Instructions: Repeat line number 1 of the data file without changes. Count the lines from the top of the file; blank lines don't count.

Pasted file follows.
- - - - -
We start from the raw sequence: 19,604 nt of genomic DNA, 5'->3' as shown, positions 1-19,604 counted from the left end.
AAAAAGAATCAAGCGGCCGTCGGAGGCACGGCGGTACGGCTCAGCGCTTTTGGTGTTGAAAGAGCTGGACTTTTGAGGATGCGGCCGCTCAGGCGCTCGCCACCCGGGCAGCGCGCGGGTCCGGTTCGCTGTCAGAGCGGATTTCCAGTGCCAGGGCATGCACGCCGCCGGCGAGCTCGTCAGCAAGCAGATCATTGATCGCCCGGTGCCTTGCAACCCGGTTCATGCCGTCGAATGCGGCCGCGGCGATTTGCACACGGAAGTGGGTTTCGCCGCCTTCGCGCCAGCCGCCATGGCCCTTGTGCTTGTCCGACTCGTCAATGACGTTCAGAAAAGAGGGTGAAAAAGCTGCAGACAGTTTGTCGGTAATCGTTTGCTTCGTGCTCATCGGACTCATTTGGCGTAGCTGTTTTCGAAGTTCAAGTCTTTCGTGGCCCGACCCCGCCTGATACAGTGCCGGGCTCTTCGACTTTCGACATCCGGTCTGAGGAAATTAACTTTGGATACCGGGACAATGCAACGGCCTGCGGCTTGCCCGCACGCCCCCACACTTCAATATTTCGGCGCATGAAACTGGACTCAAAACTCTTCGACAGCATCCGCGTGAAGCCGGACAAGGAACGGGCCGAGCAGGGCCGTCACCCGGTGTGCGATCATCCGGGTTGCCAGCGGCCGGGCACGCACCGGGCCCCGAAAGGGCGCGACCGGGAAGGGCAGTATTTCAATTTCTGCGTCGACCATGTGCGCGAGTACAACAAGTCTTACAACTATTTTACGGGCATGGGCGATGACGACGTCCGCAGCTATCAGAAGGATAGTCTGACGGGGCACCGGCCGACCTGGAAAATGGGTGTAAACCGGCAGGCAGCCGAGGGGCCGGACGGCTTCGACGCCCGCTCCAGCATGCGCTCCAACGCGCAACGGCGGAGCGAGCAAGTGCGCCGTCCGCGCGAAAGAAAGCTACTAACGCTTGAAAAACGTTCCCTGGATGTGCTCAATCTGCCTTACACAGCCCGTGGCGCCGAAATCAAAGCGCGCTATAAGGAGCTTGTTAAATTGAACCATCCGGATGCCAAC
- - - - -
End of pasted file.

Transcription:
We start from the raw sequence: 19,604 nt of genomic DNA, 5'->3' as shown, positions 1-19,604 counted from the left end.